In my previous post I talked about why we develop back pain during pregnancy and in this post, we will talk about how to tackle the pain. Pre-pregnancy, I worked out 3 times a week  that consisted of cardio and lifting. When I stopped working out in my first trimester, I lost some of my muscle mass. That was not a good outcome for my body since I started developing some back, neck and pelvic pain. Four factors that can create back pain during pregnancy are losing muscle mass, postural changes, developing baby and hormones. Here are four ways how you can tackle back pain during pregnancy.

#1 Avoid standing or sitting for too long 

use-support-pillows-while-sitting-during-pregnancyAs you move along your pregnancy, your activity tolerance will change. As nausea and fatigue slow you down in your first trimester,  your growing belly will limit your activity tolerance in your last trimester.  Today, we all are used multi tasking where we go non-stop all day long. My advice to you is take it easy and take breaks to make it more manageable and less painful for your body. Avoid prolonged activity such as sitting or standing for too long. Being in a position for an extended period of time will increase the stiffness in your back. If you are sitting for an hour, getting up may be harder. If you are standing for an hour, you may start getting radiating pains from your back to your legs. Remember to give yourself adequate rest breaks.

mh5m455i7it6hzhj_oxn-wqA low back pillow such as OPTP lumbar support can also prolong your sitting tolerance. You can purchase it on Ebay or Amazon for under $20. This hot dog shaped pillow fits in the curvature of your back and supports your spine during sitting in front of TV, while you are at the dinner table or even while driving. You can take it with you anywhere. A little support for your back, will make it also complain less.

#2 Stick to your exercise program

Following an exercise program that consists of both stretching and strengthening is very important. Stretching will prevent over tightening of your muscles, while strengthening will keep your muscles active and engaged that will give the support for your growing baby and changing body.  20-30 minutes of daily exercising will be helpful during your pregnancy, labor as well as postpartum. When it comes to your upper back, the key is to stretch the front of your chest and strengthen your upper back. When it comes to your lower back, the key is to stretching your hamstrings, calves and hip flexors, while you strengthen you gluteals and deep core stabilizers.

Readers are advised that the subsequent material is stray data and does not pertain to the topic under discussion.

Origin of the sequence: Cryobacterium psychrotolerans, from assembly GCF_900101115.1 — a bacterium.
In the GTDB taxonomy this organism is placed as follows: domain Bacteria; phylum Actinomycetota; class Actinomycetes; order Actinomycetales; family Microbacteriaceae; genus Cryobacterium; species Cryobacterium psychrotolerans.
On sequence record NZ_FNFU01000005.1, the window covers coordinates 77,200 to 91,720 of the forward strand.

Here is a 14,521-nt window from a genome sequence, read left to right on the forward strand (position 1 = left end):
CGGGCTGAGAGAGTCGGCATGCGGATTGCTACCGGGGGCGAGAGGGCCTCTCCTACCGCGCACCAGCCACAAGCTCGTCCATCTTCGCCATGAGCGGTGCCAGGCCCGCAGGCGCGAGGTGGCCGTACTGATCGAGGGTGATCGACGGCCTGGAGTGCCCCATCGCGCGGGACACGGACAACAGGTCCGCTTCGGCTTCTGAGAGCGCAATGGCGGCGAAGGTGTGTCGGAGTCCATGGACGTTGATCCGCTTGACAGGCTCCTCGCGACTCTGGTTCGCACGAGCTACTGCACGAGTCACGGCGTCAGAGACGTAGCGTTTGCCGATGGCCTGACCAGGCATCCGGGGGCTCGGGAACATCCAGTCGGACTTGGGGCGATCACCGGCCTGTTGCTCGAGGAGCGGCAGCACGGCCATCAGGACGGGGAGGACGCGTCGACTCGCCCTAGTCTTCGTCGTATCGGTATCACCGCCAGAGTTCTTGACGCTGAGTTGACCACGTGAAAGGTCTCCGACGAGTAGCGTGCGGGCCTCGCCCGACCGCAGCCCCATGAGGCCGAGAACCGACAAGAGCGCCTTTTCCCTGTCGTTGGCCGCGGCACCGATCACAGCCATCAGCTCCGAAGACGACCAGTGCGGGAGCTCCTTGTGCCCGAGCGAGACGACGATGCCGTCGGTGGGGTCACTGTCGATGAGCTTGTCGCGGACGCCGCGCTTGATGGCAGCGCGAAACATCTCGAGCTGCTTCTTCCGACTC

Pilates and yoga are also great tools to use while pregnant. Pilates focus on core stabilization and hip strengthening while yoga focuses on improving overall flexibility, and strength by using your own body weight.

 

#3 Use a belt of support

If your back pain is hard to manage, then it is ok to get a little external support. I have a small frame and during my second trimester, I started getting some back and pelvic pain where I could not stand more than 10 minutes. When I was registering for my registry, I came across Medela Maternity support. Thinking to myself, “it is under $20 so can’t hurt to try”, I am glad I made the purchase. This belt provided gentle support for my low back which eased my pain. I was able to stand for longer periods of time which allowed me to attend some house chores. It is made of stretchy material so it did not dig into my belly as it gently lifted and supported my stomach. This belt attaches in the front via velcro system so it was easy to put on, adjust and take off. Hassle free! Definitely recommended!

 

#4 See a professional

pregnant-ptSeeing a health care professional throughout your pregnancy is a great idea. Even though, your ongoing aches and pains will stop once you give birth, alleviating those symptoms can be as simple as seeing a physical therapist or chiropractor as little as once a week, regularly. A health care professional can address any misalignments in your body, can use manual techniques to decrease muscle spasms, correct misalignments, and unlock aching joints. They can use tape to support your growing belly to alleviate your pelvic and back pain, give you tips on which exercises to perform to keep your musculoskeletal system as strong and efficient as possible.

I would like to hear about your perspective. What do you think? Please comment and let me know!

Do not miss my next post on essential exercises of your second trimester!

Stay tuned in, stay awesome!

Images retrieved from

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Posted in pregnancy

Myth of eating for two while pregnant

0404mathsIn this case, 1+2 is not equal 2. In many cultures, pregnant women are encouraged to eat more since there is a baby growing inside of them. 1+1= 2 right? So many people believe when you are pregnant, you need to be eating twice as much since you need to gain weight and also supply for your baby.

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The recommended amount of weight gain is 11-33 lb during pregnancy. If you are gaining less than 11lbs then your baby may be underweight and premature. If you gain more than 33 lbs, it will be harder for you to move around with all that extra weight, you may set yourself for gestational diabetes and/or high blood pressure, and it will be harder to lose all that extra weight post pregnancy. I know people who gained 50-70 lbs during pregnancy and unfortunately, it was really hard for them to get back to their pre-pregnancy weight since it took months and a big commitment and lots of sacrifice.

The truth is eating for two means your baby also gets some of whatever you eat, it does not mean you need to uptake twice as much calories. Your baby needs about 300 calories a day. If you count your calories or into reading food labels, then you know 300 calories can be a small portion meal or just a snack. Refrain from overeating and packing up extra weight.

I would like to hear about your perspective. What do you think? Please comment and let me know!

Images retrieved from:

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Posted in pregnancy

Is my baby kicking?